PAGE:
A show conceived to help low-income kids keep up with their affluent peers will now be "paywalled so that rich kids can watch it before poor kids can."
Some will say it doesn't matter, because the poor kids will get to see it eventually. An obvious rejoinder: if watching the shows 9 months early had no value, HBO wouldn't be paying for it. HBO execs believe that watching Sesame Street episodes nine months early is worth something, which means, of course, that watching it nine months later is worth less.
A more important rejoinder involves the Separate But Equal doctrine, and the fight over the fact that the mere knowledge that some children, by dint of birth, enjoy substantial privileges that you are denied, is itself corrosive to self-esteem and a major contributor to the achievement gap.
This turn of affairs comes from the austerity brought on by the economic crisis, which has deeply cut the public broadcasters on whom Sesame Street depends. In other words, the richest people in America, having first looted the world's bank-accounts through an act of incredible fraud, and then having benefitted from the bailouts that followed, and then having used the Republican Congress to create tax-breaks and preserve tax-loopholes, have so starved public services in America that programming created specifically to serve poor children must be optimized for the viewing of rich children, and delivered only to the poor children it was intended for after the children of the rich have tired of it.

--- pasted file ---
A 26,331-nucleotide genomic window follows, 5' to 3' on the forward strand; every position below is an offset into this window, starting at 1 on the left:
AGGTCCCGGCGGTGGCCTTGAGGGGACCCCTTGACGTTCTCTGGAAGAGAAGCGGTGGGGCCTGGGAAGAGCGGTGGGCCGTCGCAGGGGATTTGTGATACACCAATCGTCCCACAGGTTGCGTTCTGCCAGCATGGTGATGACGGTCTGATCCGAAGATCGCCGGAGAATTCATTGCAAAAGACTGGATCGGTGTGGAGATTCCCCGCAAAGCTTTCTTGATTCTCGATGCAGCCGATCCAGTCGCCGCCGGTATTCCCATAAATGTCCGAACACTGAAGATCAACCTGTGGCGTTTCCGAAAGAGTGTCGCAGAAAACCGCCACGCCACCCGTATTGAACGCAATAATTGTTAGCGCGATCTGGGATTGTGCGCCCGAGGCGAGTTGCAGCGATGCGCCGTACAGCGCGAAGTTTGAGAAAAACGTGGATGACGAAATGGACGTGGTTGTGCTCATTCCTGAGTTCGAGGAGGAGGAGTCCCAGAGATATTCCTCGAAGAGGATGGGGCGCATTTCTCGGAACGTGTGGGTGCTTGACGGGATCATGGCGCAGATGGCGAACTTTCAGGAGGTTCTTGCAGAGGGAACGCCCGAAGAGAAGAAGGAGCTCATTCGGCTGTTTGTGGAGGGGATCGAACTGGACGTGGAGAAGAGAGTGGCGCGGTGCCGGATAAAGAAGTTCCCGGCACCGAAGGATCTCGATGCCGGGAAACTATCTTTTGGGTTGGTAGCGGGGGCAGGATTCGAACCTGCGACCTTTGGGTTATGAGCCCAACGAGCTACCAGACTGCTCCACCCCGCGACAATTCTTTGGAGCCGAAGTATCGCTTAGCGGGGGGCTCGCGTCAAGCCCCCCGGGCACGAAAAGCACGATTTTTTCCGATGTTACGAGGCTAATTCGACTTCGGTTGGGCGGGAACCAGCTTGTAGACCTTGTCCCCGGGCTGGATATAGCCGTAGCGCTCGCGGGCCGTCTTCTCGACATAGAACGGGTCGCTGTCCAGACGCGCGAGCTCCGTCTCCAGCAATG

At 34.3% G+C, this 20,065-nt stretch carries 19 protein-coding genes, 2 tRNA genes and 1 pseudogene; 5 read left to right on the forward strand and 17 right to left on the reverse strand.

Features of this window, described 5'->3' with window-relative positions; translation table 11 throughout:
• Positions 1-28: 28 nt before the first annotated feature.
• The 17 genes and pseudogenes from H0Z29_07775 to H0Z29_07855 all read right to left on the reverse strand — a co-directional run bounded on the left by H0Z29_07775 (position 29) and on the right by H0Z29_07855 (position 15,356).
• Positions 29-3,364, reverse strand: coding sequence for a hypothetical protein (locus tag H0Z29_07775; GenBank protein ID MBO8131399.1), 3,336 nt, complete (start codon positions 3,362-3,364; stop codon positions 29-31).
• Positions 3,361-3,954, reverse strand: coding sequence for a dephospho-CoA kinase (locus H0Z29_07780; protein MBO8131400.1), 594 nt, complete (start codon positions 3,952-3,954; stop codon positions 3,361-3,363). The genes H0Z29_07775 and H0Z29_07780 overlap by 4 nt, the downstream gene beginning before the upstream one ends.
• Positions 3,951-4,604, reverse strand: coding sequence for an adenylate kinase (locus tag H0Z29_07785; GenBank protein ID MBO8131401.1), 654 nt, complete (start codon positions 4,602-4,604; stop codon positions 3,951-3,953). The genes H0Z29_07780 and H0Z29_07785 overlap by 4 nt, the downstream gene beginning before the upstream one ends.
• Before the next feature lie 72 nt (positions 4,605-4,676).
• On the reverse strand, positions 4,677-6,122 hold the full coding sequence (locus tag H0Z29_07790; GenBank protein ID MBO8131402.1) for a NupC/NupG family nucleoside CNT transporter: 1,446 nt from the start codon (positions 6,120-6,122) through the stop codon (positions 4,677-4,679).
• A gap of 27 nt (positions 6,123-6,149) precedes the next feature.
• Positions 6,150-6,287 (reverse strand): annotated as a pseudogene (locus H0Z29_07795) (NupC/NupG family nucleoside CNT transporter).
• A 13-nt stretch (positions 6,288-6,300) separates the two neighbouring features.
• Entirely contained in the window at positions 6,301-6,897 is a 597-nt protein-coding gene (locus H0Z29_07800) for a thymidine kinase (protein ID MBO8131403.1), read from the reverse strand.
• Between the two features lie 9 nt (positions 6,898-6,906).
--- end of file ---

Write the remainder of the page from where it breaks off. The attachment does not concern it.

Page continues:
In short, Sesame Street was founded to help low-income kids keep up with their more affluent peers. That is literally why it exists. It succeeded beyond anyone's expectations. And now it is becoming the property of a premium cable network, so that a program launched to help poor kids keep up with rich kids is now being paywalled so that rich kids can watch it before poor kids can.
That in itself is not a tragedy or an injustice. Tragedy is the devastating funding cuts that Head Start has suffered in recent years, affecting tens of thousands of young children. Injustice is the nationwide lack of subsidized high-quality child care and universal pre-K. In this context, relocating Sesame Street to the gated community of HBO—even if that community's gates swing wide at nine-month intervals—is only to be expected. There could be no more cruelly perfect metaphor for the ultra-efficient sorting processes of socioeconomic privilege.
Why Sesame Street's Move to HBO Is Both Great and Extremely Depressing [Jessica Winter/Slate]
(Thanks, Fipi Lele!)